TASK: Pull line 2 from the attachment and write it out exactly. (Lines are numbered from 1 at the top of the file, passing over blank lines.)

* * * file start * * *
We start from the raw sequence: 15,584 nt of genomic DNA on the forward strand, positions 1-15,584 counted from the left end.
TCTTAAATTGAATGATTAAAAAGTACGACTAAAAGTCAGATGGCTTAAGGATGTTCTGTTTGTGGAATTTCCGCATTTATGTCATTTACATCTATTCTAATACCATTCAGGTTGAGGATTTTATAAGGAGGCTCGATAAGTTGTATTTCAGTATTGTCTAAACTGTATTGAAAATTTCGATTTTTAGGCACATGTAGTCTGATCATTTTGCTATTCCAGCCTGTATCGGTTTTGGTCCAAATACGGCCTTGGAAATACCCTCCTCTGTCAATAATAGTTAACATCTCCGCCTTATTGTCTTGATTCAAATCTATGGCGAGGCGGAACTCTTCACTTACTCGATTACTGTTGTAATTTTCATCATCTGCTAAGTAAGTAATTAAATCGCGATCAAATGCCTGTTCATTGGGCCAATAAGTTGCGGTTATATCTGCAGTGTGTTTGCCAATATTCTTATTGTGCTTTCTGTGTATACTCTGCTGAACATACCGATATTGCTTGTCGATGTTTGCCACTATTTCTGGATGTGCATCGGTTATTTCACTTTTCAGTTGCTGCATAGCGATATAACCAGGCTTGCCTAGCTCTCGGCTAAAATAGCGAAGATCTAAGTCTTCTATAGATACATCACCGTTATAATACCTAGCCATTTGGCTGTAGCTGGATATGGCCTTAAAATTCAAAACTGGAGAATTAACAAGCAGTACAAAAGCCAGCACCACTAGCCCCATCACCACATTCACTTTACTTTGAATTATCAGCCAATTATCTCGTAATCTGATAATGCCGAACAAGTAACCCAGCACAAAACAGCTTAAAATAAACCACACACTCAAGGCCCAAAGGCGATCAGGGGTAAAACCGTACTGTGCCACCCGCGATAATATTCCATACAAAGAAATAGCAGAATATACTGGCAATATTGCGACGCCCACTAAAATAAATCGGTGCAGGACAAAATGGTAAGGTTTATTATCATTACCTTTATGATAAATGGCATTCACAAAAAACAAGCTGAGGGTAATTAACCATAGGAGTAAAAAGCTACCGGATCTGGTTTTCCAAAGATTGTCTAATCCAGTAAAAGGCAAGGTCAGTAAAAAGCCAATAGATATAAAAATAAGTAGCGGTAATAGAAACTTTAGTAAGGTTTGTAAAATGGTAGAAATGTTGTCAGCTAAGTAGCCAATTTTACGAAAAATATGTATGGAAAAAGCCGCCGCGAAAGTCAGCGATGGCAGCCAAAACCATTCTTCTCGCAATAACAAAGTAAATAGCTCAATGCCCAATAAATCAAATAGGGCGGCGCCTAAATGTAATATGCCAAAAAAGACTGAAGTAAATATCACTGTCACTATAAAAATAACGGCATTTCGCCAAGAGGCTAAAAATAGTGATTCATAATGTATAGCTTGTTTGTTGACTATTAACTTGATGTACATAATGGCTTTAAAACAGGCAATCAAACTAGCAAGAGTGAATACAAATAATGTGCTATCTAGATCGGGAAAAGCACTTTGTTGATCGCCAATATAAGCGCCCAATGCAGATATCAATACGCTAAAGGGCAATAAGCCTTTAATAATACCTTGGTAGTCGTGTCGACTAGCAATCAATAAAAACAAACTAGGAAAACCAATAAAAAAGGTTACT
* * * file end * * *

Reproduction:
TCTTAAATTGAATGATTAAAAAGTACGACTAAAAGTCAGATGGCTTAAGGATGTTCTGTTTGTGGAATTTCCGCATTTATGTCATTTACATCTATTCTAATACCATTCAGGTTGAGGATTTTATAAGGAGGCTCGATAAGTTGTATTTCAGTATTGTCTAAACTGTATTGAAAATTTCGATTTTTAGGCACATGTAGTCTGATCATTTTGCTATTCCAGCCTGTATCGGTTTTGGTCCAAATACGGCCTTGGAAATACCCTCCTCTGTCAATAATAGTTAACATCTCCGCCTTATTGTCTTGATTCAAATCTATGGCGAGGCGGAACTCTTCACTTACTCGATTACTGTTGTAATTTTCATCATCTGCTAAGTAAGTAATTAAATCGCGATCAAATGCCTGTTCATTGGGCCAATAAGTTGCGGTTATATCTGCAGTGTGTTTGCCAATATTCTTATTGTGCTTTCTGTGTATACTCTGCTGAACATACCGATATTGCTTGTCGATGTTTGCCACTATTTCTGGATGTGCATCGGTTATTTCACTTTTCAGTTGCTGCATAGCGATATAACCAGGCTTGCCTAGCTCTCGGCTAAAATAGCGAAGATCTAAGTCTTCTATAGATACATCACCGTTATAATACCTAGCCATTTGGCTGTAGCTGGATATGGCCTTAAAATTCAAAACTGGAGAATTAACAAGCAGTACAAAAGCCAGCACCACTAGCCCCATCACCACATTCACTTTACTTTGAATTATCAGCCAATTATCTCGTAATCTGATAATGCCGAACAAGTAACCCAGCACAAAACAGCTTAAAATAAACCACACACTCAAGGCCCAAAGGCGATCAGGGGTAAAACCGTACTGTGCCACCCGCGATAATATTCCATACAAAGAAATAGCAGAATATACTGGCAATATTGCGACGCCCACTAAAATAAATCGGTGCAGGACAAAATGGTAAGGTTTATTATCATTACCTTTATGATAAATGGCATTCACAAAAAACAAGCTGAGGGTAATTAACCATAGGAGTAAAAAGCTACCGGATCTGGTTTTCCAAAGATTGTCTAATCCAGTAAAAGGCAAGGTCAGTAAAAAGCCAATAGATATAAAAATAAGTAGCGGTAATAGAAACTTTAGTAAGGTTTGTAAAATGGTAGAAATGTTGTCAGCTAAGTAGCCAATTTTACGAAAAATATGTATGGAAAAAGCCGCCGCGAAAGTCAGCGATGGCAGCCAAAACCATTCTTCTCGCAATAACAAAGTAAATAGCTCAATGCCCAATAAATCAAATAGGGCGGCGCCTAAATGTAATATGCCAAAAAAGACTGAAGTAAATATCACTGTCACTATAAAAATAACGGCATTTCGCCAAGAGGCTAAAAATAGTGATTCATAATGTATAGCTTGTTTGTTGACTATTAACTTGATGTACATAATGGCTTTAAAACAGGCAATCAAACTAGCAAGAGTGAATACAAATAATGTGCTATCTAGATCGGGAAAAGCACTTTGTTGATCGCCAATATAAGCGCCCAATGCAGATATCAATACGCTAAAGGGCAATAAGCCTTTAATAATACCTTGGTAGTCGTGTCGACTAGCAATCAATAAAAACAAACTAGGAAAACCAATAAAAAAGGTTACT